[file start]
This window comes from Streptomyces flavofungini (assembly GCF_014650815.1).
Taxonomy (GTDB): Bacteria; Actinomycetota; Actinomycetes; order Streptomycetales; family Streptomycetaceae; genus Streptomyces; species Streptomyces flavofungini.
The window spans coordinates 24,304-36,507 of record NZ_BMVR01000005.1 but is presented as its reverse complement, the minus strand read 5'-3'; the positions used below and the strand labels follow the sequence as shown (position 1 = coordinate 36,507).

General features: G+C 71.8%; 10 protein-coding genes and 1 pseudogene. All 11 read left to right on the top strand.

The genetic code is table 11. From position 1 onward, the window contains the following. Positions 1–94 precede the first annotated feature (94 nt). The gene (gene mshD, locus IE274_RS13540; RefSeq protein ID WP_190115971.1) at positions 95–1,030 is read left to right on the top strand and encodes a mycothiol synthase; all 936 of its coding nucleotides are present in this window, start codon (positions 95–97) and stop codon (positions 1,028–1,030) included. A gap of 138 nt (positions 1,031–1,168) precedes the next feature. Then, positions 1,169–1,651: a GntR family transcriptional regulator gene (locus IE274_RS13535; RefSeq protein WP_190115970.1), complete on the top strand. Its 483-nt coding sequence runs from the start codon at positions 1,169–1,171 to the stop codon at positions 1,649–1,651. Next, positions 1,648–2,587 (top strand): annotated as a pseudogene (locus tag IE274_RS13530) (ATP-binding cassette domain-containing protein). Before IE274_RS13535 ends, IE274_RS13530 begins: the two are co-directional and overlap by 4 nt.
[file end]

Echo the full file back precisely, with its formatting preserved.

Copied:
This window comes from Streptomyces flavofungini (assembly GCF_014650815.1).
Taxonomy (GTDB): Bacteria; Actinomycetota; Actinomycetes; order Streptomycetales; family Streptomycetaceae; genus Streptomyces; species Streptomyces flavofungini.
The window spans coordinates 24,304-36,507 of record NZ_BMVR01000005.1 but is presented as its reverse complement, the minus strand read 5'-3'; the positions used below and the strand labels follow the sequence as shown (position 1 = coordinate 36,507).

General features: G+C 71.8%; 10 protein-coding genes and 1 pseudogene. All 11 read left to right on the top strand.

The genetic code is table 11. From position 1 onward, the window contains the following. Positions 1–94 precede the first annotated feature (94 nt). The gene (gene mshD, locus IE274_RS13540; RefSeq protein ID WP_190115971.1) at positions 95–1,030 is read left to right on the top strand and encodes a mycothiol synthase; all 936 of its coding nucleotides are present in this window, start codon (positions 95–97) and stop codon (positions 1,028–1,030) included. A gap of 138 nt (positions 1,031–1,168) precedes the next feature. Then, positions 1,169–1,651: a GntR family transcriptional regulator gene (locus IE274_RS13535; RefSeq protein WP_190115970.1), complete on the top strand. Its 483-nt coding sequence runs from the start codon at positions 1,169–1,171 to the stop codon at positions 1,649–1,651. Next, positions 1,648–2,587 (top strand): annotated as a pseudogene (locus tag IE274_RS13530) (ATP-binding cassette domain-containing protein). Before IE274_RS13535 ends, IE274_RS13530 begins: the two are co-directional and overlap by 4 nt.